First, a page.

News flash: Storm drains are not magical black holes for your refuse. To help us all remember this fact, a new splash of educational color has been lovingly applied to the pavement surrounding two such drains at the corner of J and Del Norte streets in front of Eureka High School. Never forget!
Humboldt State University art student Mir de Silva recently completed work on the mural project which was organized by Redwood Community Action Agency (RCAA) and funded by the Humboldt Area Foundation. The installation was inspired by Arcata’s similar “Downstream Designs” public art. More on the work from RCAA:
RCAA has been working with the EHS Marine Biology class all year through a Rose Foundation Watershed Protection Fund on overall storm drain awareness, litter clean ups and water quality testing in partnership with Pac Out Green Team and City of Eureka’s ECO Eureka, and getting the message out about single-use throw-away plastics, a major contributor to stormwater pollution.
In other local environmental art news, local youth enrolled in the City of Eureka’s “Outside the Box” after school program recently saw the installation of their own RCAA-organized project: a new sea level-rise interpretive site located behind Target on the Eureka Waterfront Trail. A description of the work, also courtesy RCAA:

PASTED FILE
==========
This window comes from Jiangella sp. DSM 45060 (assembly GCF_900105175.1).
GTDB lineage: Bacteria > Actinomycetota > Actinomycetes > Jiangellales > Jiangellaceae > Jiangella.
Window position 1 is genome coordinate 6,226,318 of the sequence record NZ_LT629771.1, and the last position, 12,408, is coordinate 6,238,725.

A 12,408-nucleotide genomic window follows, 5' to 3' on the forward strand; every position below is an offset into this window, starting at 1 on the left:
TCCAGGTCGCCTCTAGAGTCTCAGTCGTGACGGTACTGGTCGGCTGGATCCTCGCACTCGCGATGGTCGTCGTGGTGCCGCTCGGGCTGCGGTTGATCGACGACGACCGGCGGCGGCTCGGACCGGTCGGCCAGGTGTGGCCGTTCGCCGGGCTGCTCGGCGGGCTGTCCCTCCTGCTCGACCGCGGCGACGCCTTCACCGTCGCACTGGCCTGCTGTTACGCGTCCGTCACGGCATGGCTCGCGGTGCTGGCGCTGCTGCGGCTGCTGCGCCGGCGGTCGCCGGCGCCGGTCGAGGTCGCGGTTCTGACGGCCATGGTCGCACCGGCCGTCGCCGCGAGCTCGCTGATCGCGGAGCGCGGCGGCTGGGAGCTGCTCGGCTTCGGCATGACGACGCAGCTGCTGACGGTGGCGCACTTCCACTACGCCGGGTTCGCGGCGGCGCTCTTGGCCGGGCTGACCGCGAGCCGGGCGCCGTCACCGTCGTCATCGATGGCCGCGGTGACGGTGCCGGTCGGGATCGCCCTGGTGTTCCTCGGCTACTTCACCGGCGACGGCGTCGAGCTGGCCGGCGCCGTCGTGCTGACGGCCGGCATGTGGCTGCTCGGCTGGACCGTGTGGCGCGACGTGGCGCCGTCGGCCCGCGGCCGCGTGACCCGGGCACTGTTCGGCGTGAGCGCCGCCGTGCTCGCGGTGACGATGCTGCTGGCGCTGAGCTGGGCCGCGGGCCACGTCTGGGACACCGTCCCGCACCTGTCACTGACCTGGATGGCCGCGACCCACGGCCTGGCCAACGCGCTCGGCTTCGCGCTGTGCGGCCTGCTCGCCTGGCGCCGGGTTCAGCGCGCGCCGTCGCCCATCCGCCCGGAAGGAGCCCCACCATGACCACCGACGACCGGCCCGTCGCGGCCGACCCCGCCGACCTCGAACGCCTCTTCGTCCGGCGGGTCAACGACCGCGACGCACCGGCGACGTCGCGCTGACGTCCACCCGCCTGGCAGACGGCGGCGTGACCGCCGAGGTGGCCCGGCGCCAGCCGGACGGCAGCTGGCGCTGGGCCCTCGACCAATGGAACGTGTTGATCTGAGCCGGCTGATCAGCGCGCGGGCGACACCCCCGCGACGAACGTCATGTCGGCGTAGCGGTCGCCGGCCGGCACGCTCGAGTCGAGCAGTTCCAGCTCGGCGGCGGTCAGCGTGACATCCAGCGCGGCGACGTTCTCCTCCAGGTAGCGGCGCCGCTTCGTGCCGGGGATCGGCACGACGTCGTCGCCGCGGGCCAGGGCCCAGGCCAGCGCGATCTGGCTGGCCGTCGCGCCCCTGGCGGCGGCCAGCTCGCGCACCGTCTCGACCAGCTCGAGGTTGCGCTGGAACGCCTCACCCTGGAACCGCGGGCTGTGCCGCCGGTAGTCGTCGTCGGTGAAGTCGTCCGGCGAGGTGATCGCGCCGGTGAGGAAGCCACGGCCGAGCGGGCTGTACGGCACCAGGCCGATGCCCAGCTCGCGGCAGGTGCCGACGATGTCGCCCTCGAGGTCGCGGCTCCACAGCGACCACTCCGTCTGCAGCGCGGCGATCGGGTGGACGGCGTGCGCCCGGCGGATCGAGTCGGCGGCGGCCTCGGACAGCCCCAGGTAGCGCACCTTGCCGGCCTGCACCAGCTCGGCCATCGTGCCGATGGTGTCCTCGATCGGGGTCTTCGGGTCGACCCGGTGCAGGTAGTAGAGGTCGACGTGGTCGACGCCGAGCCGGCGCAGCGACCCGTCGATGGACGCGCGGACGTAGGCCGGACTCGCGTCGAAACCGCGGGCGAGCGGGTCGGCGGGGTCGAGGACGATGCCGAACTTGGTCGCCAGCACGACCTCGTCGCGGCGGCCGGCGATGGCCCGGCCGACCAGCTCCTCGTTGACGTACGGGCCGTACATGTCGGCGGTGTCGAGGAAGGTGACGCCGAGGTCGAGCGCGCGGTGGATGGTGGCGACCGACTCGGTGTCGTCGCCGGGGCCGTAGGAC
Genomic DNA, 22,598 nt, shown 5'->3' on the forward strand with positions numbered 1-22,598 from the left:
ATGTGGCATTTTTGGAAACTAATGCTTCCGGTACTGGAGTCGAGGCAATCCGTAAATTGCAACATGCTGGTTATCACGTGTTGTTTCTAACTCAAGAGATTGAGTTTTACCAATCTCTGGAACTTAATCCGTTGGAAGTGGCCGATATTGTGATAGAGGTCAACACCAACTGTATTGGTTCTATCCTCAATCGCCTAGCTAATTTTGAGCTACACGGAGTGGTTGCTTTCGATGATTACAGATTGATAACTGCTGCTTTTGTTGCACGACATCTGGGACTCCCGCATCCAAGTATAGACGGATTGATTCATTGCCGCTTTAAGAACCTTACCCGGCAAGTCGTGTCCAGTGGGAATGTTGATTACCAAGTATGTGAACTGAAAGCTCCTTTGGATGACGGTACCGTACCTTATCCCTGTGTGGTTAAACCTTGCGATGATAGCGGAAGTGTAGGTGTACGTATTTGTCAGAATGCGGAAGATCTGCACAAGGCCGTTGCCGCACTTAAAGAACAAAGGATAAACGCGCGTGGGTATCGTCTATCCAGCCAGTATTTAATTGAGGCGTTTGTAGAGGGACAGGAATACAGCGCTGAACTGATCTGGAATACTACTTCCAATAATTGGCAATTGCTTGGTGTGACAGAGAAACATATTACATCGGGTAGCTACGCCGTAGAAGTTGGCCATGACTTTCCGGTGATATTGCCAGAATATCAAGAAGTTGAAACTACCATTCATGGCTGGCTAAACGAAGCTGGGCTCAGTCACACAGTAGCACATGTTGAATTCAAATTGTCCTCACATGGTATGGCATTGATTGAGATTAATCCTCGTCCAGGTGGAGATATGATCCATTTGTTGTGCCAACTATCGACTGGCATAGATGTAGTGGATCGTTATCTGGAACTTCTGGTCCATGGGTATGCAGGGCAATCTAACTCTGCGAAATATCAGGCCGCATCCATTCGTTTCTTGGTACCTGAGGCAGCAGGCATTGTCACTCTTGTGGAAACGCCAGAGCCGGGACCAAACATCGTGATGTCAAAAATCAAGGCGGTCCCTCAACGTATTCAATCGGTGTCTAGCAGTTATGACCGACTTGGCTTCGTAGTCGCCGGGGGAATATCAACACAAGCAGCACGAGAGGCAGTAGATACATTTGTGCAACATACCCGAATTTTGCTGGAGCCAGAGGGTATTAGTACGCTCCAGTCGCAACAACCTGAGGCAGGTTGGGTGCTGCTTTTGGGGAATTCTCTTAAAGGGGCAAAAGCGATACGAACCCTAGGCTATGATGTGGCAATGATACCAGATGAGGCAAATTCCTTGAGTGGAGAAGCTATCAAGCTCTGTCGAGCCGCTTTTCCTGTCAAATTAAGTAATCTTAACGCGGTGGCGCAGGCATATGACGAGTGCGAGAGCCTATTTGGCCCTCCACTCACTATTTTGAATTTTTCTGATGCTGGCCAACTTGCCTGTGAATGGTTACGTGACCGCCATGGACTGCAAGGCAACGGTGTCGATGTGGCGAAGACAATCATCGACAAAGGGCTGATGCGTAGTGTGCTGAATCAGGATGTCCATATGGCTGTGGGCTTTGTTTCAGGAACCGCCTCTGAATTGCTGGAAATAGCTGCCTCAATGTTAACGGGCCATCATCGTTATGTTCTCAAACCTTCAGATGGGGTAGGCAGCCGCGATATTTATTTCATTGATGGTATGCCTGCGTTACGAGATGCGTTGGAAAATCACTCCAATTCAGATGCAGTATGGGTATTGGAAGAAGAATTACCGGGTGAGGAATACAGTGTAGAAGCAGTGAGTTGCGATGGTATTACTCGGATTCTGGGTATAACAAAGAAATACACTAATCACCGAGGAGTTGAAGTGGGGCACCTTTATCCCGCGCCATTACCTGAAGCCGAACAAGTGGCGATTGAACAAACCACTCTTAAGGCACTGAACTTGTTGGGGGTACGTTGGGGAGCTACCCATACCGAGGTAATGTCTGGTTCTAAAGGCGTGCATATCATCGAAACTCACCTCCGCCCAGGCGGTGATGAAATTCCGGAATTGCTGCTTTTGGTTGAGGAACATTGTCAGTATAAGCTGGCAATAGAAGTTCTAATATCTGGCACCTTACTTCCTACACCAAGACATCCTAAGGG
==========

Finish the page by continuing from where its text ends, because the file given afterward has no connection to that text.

Youth participated in a series of activities and presentations exploring aspects of climate science as it relates to sea level rise. They made predications, based on models, to find out whether melting sea ice or land ice contributes more to rising seas (spoiler: it’s land ice). They learned about the carbon life cycle and its role as a greenhouse gas. They studied the web of life in eelgrass beds and the role eelgrass may play in sequestering or absorbing and storing, carbon. The painted a ceramic tile eelgrass bed mosaic, tiles fired by Parks and Recreation Department.
The interpretive site features the youth’s ceramic tile project, a sea level rise projection pole, interpretive signage, and a trail mural representing a wrack line, the debris left from a high tide, specifically a king tide, the highest tides occurring in winter months.